United States

Ice Cold Is HOT

A Massive Monument for Black Culture

By Netherlands

Vikki Tobak, Ice Cold: A Hip-Hop Jewelry History. Cologne: Taschen, 2022.

  • This book is an excellent example of how jewelry and identity go hand in hand
  • A related show, Ice Cold: An Exhibition Of Hip-Hop Jewelry, guest-curated by the book’s author, opened last week at the American Museum of Natural History, in NYC
  • It’s striking that, compared to other publications about jewelry, all the jewelry in this book is shown worn
Cover of Ice Cold
The cover of Ice Cold, photo courtesy of Taschen

The cover features a man’s chest. He wears a necklace with the title of the publication in pink diamonds: ICE COLD. Below that, the little fingers of his two lavishly ringed hands hold up a smaller necklace with a modest name tag bearing the book publisher’s name: TASCHEN. What brilliant graphic treatments!

The spine of the book has the texture of lizard skin, in silver. The endpapers look like images of treasures you’d see in children’s books or comics. So many diamonds and so much gold! It’s all grand, immodest, in your face, and a huge celebration, just like the rest of the book. Andy Disl did a great job with the design.

Spread from Ice Cold
Spread from Ice Cold, photo courtesy of Taschen

Everything is generous
Before the essays begin, the reader gets treated to various photo portraits. They are all full-page (the book measures 9.8 x 13.4 inches [24.9 x 34 cm]). The jewelry is clearly visible, whether it’s ear jewelry, rings, necklaces, watches, bracelets, grillz, or nails. This book weighs a few kilos (6.3 pounds) and is full of (historical) photos and information.

Spread from Ice Cold
Spread from Ice Cold, photo courtesy of Taschen

Compared to other publications about jewelry, it’s striking that the jewelry depicted is all worn. This is great, because a piece of jewelry is not meant to be viewed in splendid isolation. Jewelry is intended to convey (a message). This book is an excellent example of how jewelry and identity go hand in hand.

Not everything about the book is generous, however. The letters (white on black, and sometimes the other way around) could have been a little larger for ease of reading. But that’s no big deal. This book is more about paging through and looking at, although Vikki Tobak’s texts are well worth reading.

The jewelry regularly depicts Nefertiti. Christ with a crown of thorns, cartoon characters (including Bart Simpson), the Statue of Liberty, pistols, crowns, stars, astronauts, tanks, and the Mercedes Benz logo are also repeatedly portrayed. Mr. T makes an appearance, and Eminem as well: LL Cool J gifted him with a dookie rope (a large gold chain).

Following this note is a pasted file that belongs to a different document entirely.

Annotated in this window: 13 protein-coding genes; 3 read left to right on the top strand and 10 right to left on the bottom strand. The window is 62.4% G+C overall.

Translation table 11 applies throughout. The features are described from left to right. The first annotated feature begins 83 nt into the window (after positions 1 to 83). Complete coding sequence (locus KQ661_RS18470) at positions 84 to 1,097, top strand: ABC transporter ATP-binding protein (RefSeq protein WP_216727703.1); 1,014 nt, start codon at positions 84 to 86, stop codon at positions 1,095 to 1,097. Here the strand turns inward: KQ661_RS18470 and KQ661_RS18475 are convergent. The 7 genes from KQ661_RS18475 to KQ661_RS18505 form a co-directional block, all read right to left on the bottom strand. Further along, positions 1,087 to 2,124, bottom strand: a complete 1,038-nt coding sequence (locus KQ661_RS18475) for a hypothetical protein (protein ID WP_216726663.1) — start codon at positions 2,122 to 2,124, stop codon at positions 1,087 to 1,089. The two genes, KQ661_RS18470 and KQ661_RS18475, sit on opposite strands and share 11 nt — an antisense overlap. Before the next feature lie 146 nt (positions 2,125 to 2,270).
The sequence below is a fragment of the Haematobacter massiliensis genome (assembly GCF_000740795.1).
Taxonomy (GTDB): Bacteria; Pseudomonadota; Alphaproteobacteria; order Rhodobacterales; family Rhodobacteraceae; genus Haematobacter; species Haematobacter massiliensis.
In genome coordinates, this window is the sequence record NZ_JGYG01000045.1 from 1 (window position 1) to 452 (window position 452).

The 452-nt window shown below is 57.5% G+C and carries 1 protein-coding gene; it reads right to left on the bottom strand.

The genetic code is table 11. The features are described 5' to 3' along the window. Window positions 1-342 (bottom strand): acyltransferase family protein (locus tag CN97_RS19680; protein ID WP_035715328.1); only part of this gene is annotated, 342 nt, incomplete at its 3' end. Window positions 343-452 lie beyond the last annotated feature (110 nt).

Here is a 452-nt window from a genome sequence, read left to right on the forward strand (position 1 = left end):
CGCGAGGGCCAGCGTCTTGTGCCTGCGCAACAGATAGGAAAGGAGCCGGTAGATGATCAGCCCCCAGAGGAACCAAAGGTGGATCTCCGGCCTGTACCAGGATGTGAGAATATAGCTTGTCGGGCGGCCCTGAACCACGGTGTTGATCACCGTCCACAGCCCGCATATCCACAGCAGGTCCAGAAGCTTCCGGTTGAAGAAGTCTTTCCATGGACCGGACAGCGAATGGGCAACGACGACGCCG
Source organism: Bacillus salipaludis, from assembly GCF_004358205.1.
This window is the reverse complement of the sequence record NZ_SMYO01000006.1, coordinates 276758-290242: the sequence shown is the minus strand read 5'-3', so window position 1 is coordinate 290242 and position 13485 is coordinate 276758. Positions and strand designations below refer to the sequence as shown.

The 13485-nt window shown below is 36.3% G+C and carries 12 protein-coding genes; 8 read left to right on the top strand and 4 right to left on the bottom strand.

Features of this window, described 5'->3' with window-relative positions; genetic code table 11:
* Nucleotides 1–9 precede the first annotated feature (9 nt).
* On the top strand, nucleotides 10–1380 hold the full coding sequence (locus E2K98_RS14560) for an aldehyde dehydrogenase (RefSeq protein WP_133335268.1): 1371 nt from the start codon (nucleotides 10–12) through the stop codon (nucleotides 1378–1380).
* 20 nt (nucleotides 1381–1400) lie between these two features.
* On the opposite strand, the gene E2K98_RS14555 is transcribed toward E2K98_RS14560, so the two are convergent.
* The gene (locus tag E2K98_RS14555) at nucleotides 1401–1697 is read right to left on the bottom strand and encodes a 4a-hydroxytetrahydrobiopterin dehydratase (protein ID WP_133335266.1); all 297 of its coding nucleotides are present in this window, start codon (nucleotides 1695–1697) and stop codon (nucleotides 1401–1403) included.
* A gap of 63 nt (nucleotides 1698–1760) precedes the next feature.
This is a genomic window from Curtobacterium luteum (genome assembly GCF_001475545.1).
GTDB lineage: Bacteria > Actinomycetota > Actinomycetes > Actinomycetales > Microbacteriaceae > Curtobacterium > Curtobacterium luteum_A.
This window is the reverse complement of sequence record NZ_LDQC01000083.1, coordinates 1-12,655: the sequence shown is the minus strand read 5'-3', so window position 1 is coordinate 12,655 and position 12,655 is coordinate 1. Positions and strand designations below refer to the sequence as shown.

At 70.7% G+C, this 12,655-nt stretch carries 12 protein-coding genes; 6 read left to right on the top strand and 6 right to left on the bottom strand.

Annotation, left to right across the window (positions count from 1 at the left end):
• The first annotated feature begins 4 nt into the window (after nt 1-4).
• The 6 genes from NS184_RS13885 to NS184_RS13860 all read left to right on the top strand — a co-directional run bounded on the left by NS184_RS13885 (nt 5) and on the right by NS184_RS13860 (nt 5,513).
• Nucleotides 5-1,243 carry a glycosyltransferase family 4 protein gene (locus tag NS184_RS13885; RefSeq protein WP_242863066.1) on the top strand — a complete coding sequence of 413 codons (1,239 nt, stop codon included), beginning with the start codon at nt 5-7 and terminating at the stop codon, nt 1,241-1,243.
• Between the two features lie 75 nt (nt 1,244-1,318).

Spread from Ice Cold
Spread from Ice Cold, photo courtesy of Taschen

Slick Rick: my jewels are my superhero suit
The British-American rapper Slick Rick wrote the foreword. “I’ve been telling stories through my attire and adornments for as long as I’ve been telling them with beats and rhymes,” he states. “Please overstand [sic] that jewels are my thing and, as far as I’m concerned, every piece in my collection is attached to a fun story and deserves its own Wikipedia entry.” Another quote: “Jewelry speaks silently but screams personality.” Like a piece of jewelry, this speaks for itself.

After Slick Rick, fellow rapper and jewelry designer A$AP Ferg tells his story about his bond with jewelry. Then follows an introduction by journalist and curator Vikki Tobak, who experienced the development of the hip-hop scene from the inside. Originating from Kazakhstan, she ended up in Detroit as a five-year-old in the late 1970s. She was frowned upon by some white classmates—it was the Cold War—but warmly welcomed by the Black community. As a teenager, she moved to New York with her parents. There she went to work for Payday Records and became familiar with the hip-hop scene. She describes parallels between the jewelry of ancient Egypt, Africa, and contemporary America.

Spread from Ice Cold
Spread from Ice Cold, photo courtesy of Taschen

Drug dealers, hustlers, pimps, and the war on drugs
The style of jewelry in the hip-hop scene is originally derived from the jewelry worn by drug dealers and pimps. Their adornments lavishly showed their escape from poverty. The bigger the better! Mirroring the competitive nature of street culture, rivals regularly snatched the chains of hip-hop artists. The similarities between hip-hop jewelry and the jewelry of royalty and stars such as Elizabeth Taylor and Liberace are also examined in the book.

Much of the jewelry in the book is custom-made. Examples include the four-finger rings made of gold (and diamonds) with the text Billionaire Boys Club or Louis Eric Barrier. The book also pays attention to the misogynistic and deadly sides of the artists, the dealers, and the pimps. Many of them died of overdoses or drug-related violence.

Simultaneously with the rise of hip-hop culture, new laws were introduced in the US. The war on drugs resulted in mass incarceration. Black communities were disproportionately affected. Civil rights activist and writer Michelle Alexander described these laws as The New Jim Crow.

Spread from Ice Cold
Spread from Ice Cold, photo courtesy of Taschen

By the way, musicians don’t wear only gold or ice (diamonds). Some distinguish themselves with jewelry made of leather and beads. These include Queen Latifah, Public Enemy, Brand Nubian, A Tribe Called Quest, and De La Soul.

The introduction to the context of hip-hop jewelry is followed by four chapters. From the 1980s to the present, each decade is treated separately. Initially it’s mainly a male affair, but over time the number of women involved increases.